By the way – 95% based on CASS criteria, or as loosely interpreted in everyday use? But that is a topic for another day…

  6. Enrique Guadiana, Cardiology says:

    In a case that you have a combination of privacy, politics and national security the only thing you can be sure is “I only know that I know nothing” Socrates.

  7. Siqin Ye, MD says:

    Lisa Rosenbaum’s blog in the New Yorker talks more about this subject:


    I think her main point is a good one:

    “If, however, we make room for the tremendous uncertainty upon which most of medicine is practiced—an uncertainty that eludes hard and fast rules governing appropriate use—then we are left with a more truthful tale, albeit one that offers a less clear path to a happy ending.”

    But I think the tricky part is to both honestly acknowledge the uncertainty, while also be careful to not use uncertainty as the rationalization for inappropriate / low-value / wasteful care.

  8. Umar Shakur, D.O. says:

    It is interesting to use the SCAI QIT tool (http://www.scai-qit.org/) in this case to see the appropriateness of PCI given different clinical scenarios for the former president.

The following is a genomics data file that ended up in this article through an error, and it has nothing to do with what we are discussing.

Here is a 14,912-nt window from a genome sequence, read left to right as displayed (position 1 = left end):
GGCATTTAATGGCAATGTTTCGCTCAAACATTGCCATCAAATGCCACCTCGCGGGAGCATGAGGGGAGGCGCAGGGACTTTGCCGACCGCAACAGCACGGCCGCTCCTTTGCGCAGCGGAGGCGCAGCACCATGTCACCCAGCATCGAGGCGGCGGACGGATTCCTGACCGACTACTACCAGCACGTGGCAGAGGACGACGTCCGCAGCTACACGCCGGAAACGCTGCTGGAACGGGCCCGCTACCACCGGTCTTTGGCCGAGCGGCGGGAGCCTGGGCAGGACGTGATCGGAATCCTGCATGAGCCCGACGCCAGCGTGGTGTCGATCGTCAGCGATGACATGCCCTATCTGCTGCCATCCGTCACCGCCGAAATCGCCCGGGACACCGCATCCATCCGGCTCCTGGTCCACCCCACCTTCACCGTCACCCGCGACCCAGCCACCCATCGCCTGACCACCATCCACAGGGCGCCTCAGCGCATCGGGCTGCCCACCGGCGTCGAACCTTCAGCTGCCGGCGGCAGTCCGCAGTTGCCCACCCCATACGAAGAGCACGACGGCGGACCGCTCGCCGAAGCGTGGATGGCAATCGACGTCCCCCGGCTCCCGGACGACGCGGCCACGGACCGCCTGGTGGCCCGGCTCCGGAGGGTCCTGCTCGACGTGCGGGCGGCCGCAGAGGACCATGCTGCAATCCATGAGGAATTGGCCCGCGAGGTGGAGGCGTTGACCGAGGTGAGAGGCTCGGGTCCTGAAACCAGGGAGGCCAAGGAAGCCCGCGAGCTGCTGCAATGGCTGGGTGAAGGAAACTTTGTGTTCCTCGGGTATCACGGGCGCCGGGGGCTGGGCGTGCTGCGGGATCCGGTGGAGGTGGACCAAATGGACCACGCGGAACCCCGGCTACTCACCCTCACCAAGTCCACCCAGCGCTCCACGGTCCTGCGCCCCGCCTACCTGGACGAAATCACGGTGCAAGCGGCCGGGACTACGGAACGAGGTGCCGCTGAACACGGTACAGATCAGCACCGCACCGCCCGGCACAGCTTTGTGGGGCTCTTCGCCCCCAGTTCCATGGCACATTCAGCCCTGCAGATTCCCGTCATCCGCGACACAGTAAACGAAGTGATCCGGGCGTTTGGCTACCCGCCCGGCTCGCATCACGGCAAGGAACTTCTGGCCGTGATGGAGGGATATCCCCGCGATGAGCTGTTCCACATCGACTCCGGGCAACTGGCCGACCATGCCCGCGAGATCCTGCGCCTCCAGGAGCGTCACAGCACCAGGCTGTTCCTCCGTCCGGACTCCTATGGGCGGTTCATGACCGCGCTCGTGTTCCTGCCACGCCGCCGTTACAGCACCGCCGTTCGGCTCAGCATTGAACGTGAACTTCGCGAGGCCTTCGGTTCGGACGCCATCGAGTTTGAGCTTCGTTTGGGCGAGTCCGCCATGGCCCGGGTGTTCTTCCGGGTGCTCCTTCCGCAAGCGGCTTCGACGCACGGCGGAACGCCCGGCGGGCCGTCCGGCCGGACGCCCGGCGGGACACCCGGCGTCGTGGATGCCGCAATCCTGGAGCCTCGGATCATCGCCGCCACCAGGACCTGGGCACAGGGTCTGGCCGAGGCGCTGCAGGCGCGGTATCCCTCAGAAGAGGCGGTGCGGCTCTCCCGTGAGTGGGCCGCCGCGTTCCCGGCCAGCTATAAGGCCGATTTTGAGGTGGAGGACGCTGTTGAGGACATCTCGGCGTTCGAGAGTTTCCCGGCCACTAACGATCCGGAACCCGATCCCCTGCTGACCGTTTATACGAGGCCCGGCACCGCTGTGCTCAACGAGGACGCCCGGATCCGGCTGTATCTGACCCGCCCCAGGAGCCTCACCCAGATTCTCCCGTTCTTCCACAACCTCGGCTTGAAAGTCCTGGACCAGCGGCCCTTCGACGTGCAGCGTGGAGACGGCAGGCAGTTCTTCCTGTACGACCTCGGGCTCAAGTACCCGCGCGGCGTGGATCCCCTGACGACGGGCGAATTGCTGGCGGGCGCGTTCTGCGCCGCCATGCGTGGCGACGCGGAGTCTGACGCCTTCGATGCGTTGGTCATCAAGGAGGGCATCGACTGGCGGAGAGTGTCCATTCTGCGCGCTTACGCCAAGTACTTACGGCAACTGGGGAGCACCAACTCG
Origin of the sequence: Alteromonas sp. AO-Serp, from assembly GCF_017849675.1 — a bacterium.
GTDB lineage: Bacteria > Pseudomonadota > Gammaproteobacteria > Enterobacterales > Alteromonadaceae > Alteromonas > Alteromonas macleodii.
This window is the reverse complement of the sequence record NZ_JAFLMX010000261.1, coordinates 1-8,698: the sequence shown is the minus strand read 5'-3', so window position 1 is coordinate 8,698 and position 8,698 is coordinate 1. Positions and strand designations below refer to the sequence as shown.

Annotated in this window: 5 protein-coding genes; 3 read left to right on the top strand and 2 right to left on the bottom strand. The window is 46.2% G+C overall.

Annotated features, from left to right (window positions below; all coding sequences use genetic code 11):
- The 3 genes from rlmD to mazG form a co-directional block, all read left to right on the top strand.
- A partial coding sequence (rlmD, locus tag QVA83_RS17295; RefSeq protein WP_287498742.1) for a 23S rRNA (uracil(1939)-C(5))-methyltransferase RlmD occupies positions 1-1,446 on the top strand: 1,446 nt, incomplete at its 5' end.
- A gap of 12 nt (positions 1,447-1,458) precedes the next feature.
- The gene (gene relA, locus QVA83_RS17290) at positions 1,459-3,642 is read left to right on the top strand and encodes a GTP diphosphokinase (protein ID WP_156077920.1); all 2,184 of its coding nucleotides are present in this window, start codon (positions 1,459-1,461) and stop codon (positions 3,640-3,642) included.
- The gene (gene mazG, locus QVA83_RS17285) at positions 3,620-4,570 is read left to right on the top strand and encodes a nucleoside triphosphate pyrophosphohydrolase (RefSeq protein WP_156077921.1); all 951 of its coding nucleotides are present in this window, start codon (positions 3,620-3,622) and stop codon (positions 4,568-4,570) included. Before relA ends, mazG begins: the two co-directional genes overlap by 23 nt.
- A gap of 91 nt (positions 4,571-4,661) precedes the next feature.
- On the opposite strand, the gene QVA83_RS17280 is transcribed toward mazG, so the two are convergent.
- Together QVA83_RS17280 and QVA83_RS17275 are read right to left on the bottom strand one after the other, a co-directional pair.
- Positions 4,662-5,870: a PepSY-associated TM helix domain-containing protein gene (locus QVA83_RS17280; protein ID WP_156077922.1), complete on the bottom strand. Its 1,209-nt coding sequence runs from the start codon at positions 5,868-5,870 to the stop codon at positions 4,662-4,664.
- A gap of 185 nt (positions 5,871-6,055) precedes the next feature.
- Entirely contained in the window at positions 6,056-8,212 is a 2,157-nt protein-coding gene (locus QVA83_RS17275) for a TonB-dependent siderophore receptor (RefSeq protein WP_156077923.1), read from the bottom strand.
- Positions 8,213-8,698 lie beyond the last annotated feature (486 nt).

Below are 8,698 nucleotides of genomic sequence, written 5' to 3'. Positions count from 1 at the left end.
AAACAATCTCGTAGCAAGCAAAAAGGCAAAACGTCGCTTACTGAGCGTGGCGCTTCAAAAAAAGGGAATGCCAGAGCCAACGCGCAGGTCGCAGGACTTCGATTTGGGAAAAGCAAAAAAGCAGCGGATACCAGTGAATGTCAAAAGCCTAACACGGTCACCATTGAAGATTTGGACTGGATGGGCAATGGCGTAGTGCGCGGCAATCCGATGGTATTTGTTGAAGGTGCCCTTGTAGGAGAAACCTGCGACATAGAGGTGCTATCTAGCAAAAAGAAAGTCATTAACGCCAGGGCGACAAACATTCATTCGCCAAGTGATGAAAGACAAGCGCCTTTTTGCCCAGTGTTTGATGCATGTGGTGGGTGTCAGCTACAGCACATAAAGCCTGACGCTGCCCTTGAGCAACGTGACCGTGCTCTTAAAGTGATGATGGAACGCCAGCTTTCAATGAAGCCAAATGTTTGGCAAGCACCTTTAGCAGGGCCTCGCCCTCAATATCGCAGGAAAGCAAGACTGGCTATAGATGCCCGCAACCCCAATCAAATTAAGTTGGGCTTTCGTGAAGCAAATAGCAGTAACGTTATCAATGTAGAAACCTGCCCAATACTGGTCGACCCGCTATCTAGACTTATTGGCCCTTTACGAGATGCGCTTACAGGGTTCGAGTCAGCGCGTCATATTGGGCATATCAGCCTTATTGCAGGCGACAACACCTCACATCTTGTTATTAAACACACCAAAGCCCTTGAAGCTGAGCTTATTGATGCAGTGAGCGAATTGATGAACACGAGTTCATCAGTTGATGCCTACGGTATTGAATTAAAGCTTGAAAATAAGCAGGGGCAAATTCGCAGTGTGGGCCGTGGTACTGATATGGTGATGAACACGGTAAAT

Given what we know, most permutations will result in uncertain benefit for PCI. The exception, for what I assume is CCS I angina not on anti-anginals, would be a high risk stress test, where PCI is appropriate for 1v CAD. Almost everything else yields uncertain benefit.

    Another interesting exercise would be to imagine that the patient is not the former commander-in-chief, but a Vietnam War veteran presenting at the local VA. What are the chances his consulting cardiologist would push for PCI in that vet’s case? Are we consistent in our advocacy for medication (COURAGE) vs PCI (FAME II)?

  9. Herbert Young, MD says:

    I don’t have all the details of the former president’s case but what I have read he had a 95% left main stenosis for which they performed PCI. If that’s the case, I don’t think there would be any argument that revascularization was indicated. Without knowing specifics about his anatomy, it is difficult to debate the choice of PCI vs. CABG. However, assuming the anatomy is suitable, there are those, myself included, that believe PCI has achieve a degree of equipoise with CABG in patient’s in the extremes of risk. In other words, PCI in a young patient with a low STS score would probably be a reasonable option that should be discussed with the patient. How do we know that this was not in fact discussed with Mr. Bush and he opted for PCI.

    You’re comments regarding the VA would seem to suggest that you have not rotated in a VA. I am not sure what you are implying but as a practicing interventionist at a VA, I am almost takingoffense at your comment that implies the care at VAs are somehow inferior or that we somehow value our veteran patients less. I will tell you that we probably perform more high risk procedures than our counterparts in the community. I myself have performed more than 100 left main interventions.